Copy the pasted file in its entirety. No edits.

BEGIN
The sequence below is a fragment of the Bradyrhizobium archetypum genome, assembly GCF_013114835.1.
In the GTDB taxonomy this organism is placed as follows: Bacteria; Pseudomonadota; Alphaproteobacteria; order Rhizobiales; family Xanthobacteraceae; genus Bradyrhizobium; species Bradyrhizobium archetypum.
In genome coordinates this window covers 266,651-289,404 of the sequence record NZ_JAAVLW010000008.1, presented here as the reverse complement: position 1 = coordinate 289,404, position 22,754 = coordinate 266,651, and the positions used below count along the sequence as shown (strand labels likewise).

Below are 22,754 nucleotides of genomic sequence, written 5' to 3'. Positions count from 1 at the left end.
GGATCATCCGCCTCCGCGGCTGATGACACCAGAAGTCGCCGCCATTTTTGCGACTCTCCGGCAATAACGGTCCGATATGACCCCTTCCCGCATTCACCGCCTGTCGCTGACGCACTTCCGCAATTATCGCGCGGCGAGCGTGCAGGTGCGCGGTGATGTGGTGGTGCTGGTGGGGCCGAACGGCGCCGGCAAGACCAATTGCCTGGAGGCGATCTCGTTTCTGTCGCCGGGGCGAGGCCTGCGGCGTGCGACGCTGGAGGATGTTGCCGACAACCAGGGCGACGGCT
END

The sequence below is a fragment of the Bradyrhizobium archetypum genome, assembly GCF_013114835.1.
In the GTDB taxonomy this organism is placed as follows: Bacteria; Pseudomonadota; Alphaproteobacteria; order Rhizobiales; family Xanthobacteraceae; genus Bradyrhizobium; species Bradyrhizobium archetypum.
In genome coordinates this window covers 266,651-289,404 of the sequence record NZ_JAAVLW010000008.1, presented here as the reverse complement: position 1 = coordinate 289,404, position 22,754 = coordinate 266,651, and the positions used below count along the sequence as shown (strand labels likewise).

Below are 22,754 nucleotides of genomic sequence, written 5' to 3'. Positions count from 1 at the left end.
GGATCATCCGCCTCCGCGGCTGATGACACCAGAAGTCGCCGCCATTTTTGCGACTCTCCGGCAATAACGGTCCGATATGACCCCTTCCCGCATTCACCGCCTGTCGCTGACGCACTTCCGCAATTATCGCGCGGCGAGCGTGCAGGTGCGCGGTGATGTGGTGGTGCTGGTGGGGCCGAACGGCGCCGGCAAGACCAATTGCCTGGAGGCGATCTCGTTTCTGTCGCCGGGGCGAGGCCTGCGGCGTGCGACGCTGGAGGATGTTGCCGACAACCAGGGCGACGGCT